Now, when the Sparks were able to execute the high-low pass — as the clip below shows — the Lynx had help defenders crash the paint to prevent layups and force the Sparks into another action.


On this play, Ogwumike is at the high post with Parker down in the paint with a size advantage over Maya Moore. Parker is able to seal Moore and spin to the basket as Ogwumike delivers the pass over the top. But as Parker has to stretch to make the catch. Sylvia Fowles leaves Sandrine Gruda and drops down from the right block to prevent a Parker layup. After Parker gathers the catch, Fowles has her guarded underneath the basket, which forces Parker to make a pass to Gruda, who is unable to make the catch, resulting in another turnover.

Forcing Outside Shots

In order to prevent the easy shots that come from the Sparks’ cutting and high-low post game, the Lynx would have to give up something in return, and in Game 2 it was 3-point attempts. L.A. attempted 20 threes in Game 2, some wide-open and some well contested, but only three found the bottom of the net. L.A. led the league in 3-point shooting during the regular season (37.5% on 15.7 attempts per game), but in Game 2 they shot just 15.0% from beyond the arc on even more attempts than usual.

In the clip below, the Sparks run a pick-and-roll with Toliver and Parker against Jia Perkins and Brunson. As Perkins fights over the screen and trails Toliver, Brunson hedges before recovering to defend Parker on the roll to the basket. As this is happening, Ogwumike moves from the top of the key out to the 3-point line, but Fowles does not go with her; instead she stays planted in the paint to ensure that Parker won’t be open on the roll before Brunson can recover. Toliver passes to Ogwumike, who takes the open three with only a minimal contest from Fowles. This was the only missed shot of the game for Ogwumike.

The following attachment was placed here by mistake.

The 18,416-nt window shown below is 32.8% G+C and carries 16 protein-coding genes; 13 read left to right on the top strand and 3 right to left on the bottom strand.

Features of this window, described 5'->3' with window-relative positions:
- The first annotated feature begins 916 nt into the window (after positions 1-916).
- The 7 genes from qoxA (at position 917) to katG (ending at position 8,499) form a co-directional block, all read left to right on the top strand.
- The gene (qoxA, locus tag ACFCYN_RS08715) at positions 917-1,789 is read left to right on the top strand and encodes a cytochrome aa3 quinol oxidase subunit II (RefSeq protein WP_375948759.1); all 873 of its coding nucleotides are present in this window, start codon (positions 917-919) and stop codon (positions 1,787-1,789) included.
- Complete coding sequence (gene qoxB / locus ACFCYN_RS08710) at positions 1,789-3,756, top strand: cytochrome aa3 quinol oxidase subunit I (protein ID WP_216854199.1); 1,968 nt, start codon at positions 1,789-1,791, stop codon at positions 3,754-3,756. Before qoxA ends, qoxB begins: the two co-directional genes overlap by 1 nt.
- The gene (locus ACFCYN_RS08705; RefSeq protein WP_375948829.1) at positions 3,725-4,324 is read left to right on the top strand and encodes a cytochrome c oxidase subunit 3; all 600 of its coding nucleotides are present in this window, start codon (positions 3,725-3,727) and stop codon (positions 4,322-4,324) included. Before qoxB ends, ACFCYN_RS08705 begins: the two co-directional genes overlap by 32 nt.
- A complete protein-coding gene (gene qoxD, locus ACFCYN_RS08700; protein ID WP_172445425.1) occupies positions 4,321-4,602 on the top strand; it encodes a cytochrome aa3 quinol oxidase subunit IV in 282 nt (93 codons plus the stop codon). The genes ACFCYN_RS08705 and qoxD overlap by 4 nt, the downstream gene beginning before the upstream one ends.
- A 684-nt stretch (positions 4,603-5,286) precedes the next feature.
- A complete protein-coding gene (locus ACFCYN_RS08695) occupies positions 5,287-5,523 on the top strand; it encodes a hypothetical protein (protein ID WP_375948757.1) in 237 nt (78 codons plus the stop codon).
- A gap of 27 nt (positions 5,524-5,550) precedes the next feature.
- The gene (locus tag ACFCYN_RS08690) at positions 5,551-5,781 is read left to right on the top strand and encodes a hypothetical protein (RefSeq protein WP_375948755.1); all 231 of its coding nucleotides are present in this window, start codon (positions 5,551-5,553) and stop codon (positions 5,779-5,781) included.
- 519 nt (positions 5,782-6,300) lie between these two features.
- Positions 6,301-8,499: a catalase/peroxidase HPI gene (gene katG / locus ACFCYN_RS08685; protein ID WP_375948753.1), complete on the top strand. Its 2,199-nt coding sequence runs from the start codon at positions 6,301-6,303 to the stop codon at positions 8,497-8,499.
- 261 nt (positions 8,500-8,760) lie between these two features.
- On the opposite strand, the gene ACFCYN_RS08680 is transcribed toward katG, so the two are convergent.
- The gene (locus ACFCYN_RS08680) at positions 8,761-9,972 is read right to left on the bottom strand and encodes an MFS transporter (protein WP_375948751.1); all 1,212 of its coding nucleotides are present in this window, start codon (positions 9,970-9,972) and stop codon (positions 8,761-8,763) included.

Are the Lynx gambling a bit by giving up a wide-open three? Sure. And yes, Ogwumike shot 61.5 percent from beyond the arc this season, but that was on only 26 total attempts. Minnesota can get burned by this strategy — as they did in Game 1 as Moore got caught helping off Alana Beard and was unable to deflect the pass or block the shot that turned into the game-winner at the buzzer.

While they left Ogwumike open for a 3-pointer, they are not employing that same strategy with Toliver. The clip below shows Whalen’s defense against Toliver on pick-and-rolls — Whalen always goes over the pick in order to prevent open 3-pointers for Toliver, whose 42.4 percent shooting from three ranked fourth in the league this season.


Conversely, the Lynx are going under screens against Essence Carson, Alana Beard and Chelsea Gray in order to prevent drives to the basket.

Through the first two games of the Finals, Toliver has shot 4-of-13 (30.8%) from three, while the rest of her teammates have gone just 2-of-19 (10.5%). For now, the Lynx can afford to allow 3-point attempts while they take away the easy buckets around the basket. Can the Sparks make them pay for it in Game 3?